The problem isn't that a ban doesn't help improve traffic safety and decrease congestion, the problems is that it is not enforced as much as it should be. Most states treat cell phone usage while driving as a secondary offense (whether or not the law states it as a primary offense). In the states that do actually treat it as a primary offense, most police officers just choose not to enforce the law.

I've seen it multiple times where people are driving slow/fast or not using their turn signals, etc. simply because they are not paying as much attention to driving as they are to talking on their phones.

Sync and other technologies like it are great, but the most at-risk individuals (high school kids and young adults) will never use it because their '99 Civic/Focus/Corolla/Cavalier doesn't have it equipped.




By ClownPuncher on 10/27/2011 5:42:38 PM , Rating: 5
Reckless driving is reckless driving.


By Ryrod on 10/27/2011 6:05:37 PM , Rating: 2
Oh, believe me, I agree with that statement. I think driving while distracted by texting or talking on the phone is reckless.

The problem is that most officers treat it as a secondary offense. They'll stop someone for speeding and when they walk up to the car they cite them for phone use because the driver was talking on the phone when he/she walked up. However, if they see someone driving down the road at slightly above or below the speed limit with a phone in their hand, most of the time the officer will let them go without even stopping them. This is largely due to police perception that enforcement of this law is unnecessary.

I think it's foolish for police to allow people to evade cell phone usage penalties because it's similar to the seat belt issue. When seat belt laws were first passed few even bothered. However, as time went on and people were cited for not wearing a seat belt, people started wearing seat belts to avoid the fines. In this case, cell phones present a much greater risk than seat belts. Seat belts may affect only the passenger, but cell phone usage affects everyone within a 100 yds of the driver, with risk rapidly increasing as distance from the violating driver decreases.


By ClownPuncher on 10/27/2011 6:35:29 PM , Rating: 2
It depends on your local and state laws. IIRC here in WA, you cannot be pulled over for just using a cell phone while driving.


By Ryrod on 10/27/2011 7:25:14 PM , Rating: 2
Yeah, that's what I'm referring to when talking about secondary offenses. I know it was a secondary offense in WA when it was proposed a few years back, and I don't think it has been changed to a primary offense.

However, many states have it as a primary offense where you can be pulled over for that alone. However, most officers still do not choose to pull people over for it because they incorrectly treat it like a secondary offense, like WA does, even though they know it is a primary offense. This lack of enforcement is often attributed to police officers who place a value judgment on laws and view speeding (and other infractions) as much more dangerous than distracted driving, which many deem to be relatively harmless.


By therealnickdanger on 10/28/2011 9:39:58 AM , Rating: 4
I wouldn't say officers incorrectly enforce text/phone laws. For all they know, it could be a GPS device, MP3 player, or they aren't sure. Unless the driver is operating the vehicle erratically, there isn't much reason to pull the person over. It's the same thing with speeding - they might not pull someone over for going 63 in a 55, but if someone is swerving all over the place, then they will.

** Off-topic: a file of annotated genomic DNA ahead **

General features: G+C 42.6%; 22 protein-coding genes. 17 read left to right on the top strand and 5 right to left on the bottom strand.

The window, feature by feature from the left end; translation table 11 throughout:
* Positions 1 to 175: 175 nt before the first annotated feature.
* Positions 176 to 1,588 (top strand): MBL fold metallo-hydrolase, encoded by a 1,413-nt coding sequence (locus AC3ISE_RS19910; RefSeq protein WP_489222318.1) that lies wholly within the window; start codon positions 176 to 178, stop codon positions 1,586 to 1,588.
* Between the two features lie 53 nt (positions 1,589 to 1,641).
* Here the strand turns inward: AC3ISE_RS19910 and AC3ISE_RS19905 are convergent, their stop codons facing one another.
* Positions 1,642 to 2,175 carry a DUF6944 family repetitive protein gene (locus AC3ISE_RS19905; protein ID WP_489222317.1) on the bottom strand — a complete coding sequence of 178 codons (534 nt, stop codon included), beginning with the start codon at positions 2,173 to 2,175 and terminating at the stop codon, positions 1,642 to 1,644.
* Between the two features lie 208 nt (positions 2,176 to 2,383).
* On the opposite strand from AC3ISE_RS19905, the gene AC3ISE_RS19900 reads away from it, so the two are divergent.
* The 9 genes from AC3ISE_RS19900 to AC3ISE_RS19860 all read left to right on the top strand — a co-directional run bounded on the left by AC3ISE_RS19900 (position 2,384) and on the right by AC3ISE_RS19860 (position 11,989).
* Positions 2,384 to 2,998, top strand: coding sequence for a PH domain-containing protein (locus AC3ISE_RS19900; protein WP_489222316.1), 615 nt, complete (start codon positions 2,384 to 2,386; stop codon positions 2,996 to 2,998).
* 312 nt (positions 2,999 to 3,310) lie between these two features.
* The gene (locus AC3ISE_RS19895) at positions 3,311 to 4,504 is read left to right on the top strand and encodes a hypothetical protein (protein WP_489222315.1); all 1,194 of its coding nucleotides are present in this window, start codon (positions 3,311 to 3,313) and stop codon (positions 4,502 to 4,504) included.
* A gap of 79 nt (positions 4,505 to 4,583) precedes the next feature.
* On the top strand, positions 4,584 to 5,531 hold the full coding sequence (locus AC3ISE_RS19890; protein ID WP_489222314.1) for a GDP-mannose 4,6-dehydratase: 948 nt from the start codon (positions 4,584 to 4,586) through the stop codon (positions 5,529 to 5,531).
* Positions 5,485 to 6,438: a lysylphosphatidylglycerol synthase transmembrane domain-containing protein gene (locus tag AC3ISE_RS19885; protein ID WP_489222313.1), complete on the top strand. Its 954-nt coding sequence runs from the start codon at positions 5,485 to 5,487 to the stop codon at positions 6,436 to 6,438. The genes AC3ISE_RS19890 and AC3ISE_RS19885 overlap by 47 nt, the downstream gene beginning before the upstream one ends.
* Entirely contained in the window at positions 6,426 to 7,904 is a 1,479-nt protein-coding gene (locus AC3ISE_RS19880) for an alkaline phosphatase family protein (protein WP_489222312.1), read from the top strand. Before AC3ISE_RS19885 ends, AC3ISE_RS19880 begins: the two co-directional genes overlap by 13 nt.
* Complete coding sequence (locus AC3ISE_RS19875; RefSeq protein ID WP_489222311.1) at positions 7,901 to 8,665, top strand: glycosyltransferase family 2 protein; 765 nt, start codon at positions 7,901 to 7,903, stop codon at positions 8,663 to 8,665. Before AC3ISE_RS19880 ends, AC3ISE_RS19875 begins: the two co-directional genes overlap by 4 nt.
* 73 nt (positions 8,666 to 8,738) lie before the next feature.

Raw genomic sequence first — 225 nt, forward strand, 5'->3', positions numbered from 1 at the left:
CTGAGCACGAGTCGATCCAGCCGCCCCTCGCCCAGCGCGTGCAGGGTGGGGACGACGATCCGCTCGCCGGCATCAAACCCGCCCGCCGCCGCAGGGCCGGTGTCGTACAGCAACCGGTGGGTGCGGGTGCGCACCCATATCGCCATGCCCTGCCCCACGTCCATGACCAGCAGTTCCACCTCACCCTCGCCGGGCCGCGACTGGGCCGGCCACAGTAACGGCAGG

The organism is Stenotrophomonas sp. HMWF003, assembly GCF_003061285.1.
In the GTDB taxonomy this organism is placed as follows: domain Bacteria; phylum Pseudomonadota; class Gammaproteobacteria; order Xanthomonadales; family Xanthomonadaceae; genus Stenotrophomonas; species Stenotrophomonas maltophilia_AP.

I argue that the problem isn't the officers, it's the politicians that enact unenforceable laws at the behest of their constituents. Distracted driving has come to the forefront of the traffic safety debate, so people are trying to go after the "low hanging fruit". Well, the bans don't work because they are nearly impossible to enforce.

If an officer pulls you over for using your cell phone, how does he prove you were talking or texting? You could easily delete your call history or sent text messages. They aren't going to launch an investigation and pull your records unless you got into a bad crash, they've got more important things to do.


By The Raven on 10/28/2011 1:09:34 PM , Rating: 2
quote:
I argue that the problem isn't the officers, it's the politicians that enact unenforceable laws at the behest of their constituents.

=it's the constituents (aka citizens)

After all, they are the ones driving.


By Ryrod on 10/28/2011 3:07:05 PM , Rating: 2
quote:
I wouldn't say officers incorrectly enforce text/phone laws. For all they know, it could be a GPS device, MP3 player, or they aren't sure.


I've talked to many police officers, including supervisors (like sergeants and lieutenants) who feel that cell phone laws are useless and by their demeanor towards the law, encourage officers to treat it solely as a secondary offense. So unless you are stupid enough to be on your phone when you are pulled over for speeding (or a similar primary offense), more often than not you are not going to be cited.

quote:
Unless the driver is operating the vehicle erratically, there isn't much reason to pull the person over. It's the same thing with speeding - they might not pull someone over for going 63 in a 55, but if someone is swerving all over the place, then they will.


The problem that I have with this kind of approach is that speeding is often governed by a "rule of reason," but cell phone usage is not. Cell phone laws are cut and dry, either you were using a cell phone or not. It's not like speeding where officers will say that driving 1-6mph over is reasonable, but 7+ is not.